The Elements of Satellite-Phone Failure
A bankruptcy court ruling Friday closed the books on the long-running legal battle between Iridium LLC and its creditors. The decision lets Motorola, the former parent of Iridium, off the hook for $3.7 billion it received to build the doomed telecom company's satellite network. Nine months after the satellite system was activated in November 1998, Iridium filed for bankruptcy protection. Investors turned out to be "terribly wrong" about Iridium's business plan, Bankruptcy Judge James M. Peck said. The venture called for consumers to purchase bulky $3,000 phones that only worked when in "line-of-sight" contact with a satellite.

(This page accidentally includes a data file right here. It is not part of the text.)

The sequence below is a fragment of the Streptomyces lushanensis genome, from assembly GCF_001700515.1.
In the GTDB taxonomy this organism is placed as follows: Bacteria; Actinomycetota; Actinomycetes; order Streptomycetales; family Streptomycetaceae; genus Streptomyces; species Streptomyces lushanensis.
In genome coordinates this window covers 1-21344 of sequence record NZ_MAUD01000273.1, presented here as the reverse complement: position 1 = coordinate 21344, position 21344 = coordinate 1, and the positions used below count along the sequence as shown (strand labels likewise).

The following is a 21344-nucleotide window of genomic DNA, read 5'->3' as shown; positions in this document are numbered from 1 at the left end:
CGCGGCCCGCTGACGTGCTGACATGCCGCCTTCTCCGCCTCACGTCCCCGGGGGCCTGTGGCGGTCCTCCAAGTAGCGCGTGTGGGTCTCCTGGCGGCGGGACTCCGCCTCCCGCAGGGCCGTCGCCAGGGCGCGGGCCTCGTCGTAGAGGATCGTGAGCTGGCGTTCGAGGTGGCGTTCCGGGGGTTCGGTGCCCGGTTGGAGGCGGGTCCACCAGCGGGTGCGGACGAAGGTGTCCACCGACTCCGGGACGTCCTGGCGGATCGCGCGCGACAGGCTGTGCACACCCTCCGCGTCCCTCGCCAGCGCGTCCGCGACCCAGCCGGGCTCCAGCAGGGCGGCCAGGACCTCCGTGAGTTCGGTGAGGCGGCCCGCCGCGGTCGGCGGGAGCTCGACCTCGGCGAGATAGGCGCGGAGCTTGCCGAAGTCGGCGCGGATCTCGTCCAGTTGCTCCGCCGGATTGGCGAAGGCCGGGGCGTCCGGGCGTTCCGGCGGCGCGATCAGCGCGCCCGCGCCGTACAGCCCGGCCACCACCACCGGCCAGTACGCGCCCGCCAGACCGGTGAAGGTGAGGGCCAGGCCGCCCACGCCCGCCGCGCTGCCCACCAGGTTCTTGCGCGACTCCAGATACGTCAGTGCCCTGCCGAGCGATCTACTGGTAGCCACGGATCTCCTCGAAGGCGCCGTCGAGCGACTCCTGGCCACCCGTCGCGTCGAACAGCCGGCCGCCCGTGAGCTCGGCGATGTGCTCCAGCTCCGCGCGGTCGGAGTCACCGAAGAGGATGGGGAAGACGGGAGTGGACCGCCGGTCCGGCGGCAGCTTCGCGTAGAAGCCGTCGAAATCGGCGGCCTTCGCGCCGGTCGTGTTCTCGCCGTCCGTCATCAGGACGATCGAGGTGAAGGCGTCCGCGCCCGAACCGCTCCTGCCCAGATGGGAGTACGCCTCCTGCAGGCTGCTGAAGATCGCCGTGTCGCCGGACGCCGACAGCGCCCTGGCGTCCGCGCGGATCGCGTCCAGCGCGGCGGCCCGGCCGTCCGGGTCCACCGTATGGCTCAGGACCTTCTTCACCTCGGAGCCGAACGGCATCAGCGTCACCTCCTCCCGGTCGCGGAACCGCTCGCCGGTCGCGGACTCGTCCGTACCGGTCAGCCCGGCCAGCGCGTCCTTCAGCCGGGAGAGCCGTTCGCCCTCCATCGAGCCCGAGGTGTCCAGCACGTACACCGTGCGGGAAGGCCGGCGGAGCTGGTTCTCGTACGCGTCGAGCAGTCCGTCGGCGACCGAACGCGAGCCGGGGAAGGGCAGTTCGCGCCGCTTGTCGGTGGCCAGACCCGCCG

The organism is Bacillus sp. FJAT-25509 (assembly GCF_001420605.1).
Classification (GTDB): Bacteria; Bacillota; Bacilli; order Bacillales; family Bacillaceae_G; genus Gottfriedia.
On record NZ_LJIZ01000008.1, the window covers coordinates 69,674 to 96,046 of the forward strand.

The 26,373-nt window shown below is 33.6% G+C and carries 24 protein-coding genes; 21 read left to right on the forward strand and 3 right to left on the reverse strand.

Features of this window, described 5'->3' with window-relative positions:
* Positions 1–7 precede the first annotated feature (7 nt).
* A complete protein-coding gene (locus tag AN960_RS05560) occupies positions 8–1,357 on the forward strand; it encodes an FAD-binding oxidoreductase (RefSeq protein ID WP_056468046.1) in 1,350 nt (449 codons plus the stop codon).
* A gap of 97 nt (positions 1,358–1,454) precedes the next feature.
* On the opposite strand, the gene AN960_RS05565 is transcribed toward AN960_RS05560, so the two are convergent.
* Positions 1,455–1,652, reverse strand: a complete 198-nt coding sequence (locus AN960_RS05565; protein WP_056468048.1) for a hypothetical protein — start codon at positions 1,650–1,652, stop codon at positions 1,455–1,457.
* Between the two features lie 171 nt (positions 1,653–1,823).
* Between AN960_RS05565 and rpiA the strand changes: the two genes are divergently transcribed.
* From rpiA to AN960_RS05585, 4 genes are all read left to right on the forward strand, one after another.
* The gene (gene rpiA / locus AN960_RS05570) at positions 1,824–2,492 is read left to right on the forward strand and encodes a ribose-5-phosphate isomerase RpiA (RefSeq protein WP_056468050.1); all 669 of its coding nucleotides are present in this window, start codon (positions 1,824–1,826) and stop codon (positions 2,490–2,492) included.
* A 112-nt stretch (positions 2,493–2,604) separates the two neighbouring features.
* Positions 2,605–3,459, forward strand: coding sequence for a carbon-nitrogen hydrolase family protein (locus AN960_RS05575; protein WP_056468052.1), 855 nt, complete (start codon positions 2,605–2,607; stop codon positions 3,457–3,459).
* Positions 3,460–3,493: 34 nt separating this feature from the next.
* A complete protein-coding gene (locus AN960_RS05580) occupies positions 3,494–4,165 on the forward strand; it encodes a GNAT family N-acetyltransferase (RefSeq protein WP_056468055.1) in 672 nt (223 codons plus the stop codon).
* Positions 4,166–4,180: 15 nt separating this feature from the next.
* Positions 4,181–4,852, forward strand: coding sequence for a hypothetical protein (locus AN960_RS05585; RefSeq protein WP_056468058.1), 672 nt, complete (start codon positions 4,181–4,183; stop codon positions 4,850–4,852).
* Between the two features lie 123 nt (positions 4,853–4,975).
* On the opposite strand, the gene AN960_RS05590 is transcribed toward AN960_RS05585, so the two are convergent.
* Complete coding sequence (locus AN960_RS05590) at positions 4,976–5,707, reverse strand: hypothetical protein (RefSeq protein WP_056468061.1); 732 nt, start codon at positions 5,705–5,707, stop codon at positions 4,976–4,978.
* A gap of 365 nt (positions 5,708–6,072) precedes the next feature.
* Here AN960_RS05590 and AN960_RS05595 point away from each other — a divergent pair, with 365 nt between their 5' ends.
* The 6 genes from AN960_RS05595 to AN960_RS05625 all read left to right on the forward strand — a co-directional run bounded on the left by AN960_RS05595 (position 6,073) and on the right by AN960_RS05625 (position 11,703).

A funny footnote of the Iridium meltdown was noticed by The Wall Street Journal Online in 1999: The company had planned to launch 77 satellites for its network, and thus borrow its name from iridium, the 77th element on the periodic table. But only 66 satellites ever made it into orbit -- which means that, more accurately, the company should have been named after dysprosium, the 66th element. Iridium comes from the Greek word meaning "rainbow;" dysprosium, on the other hand, means "hard to get at" in Greek.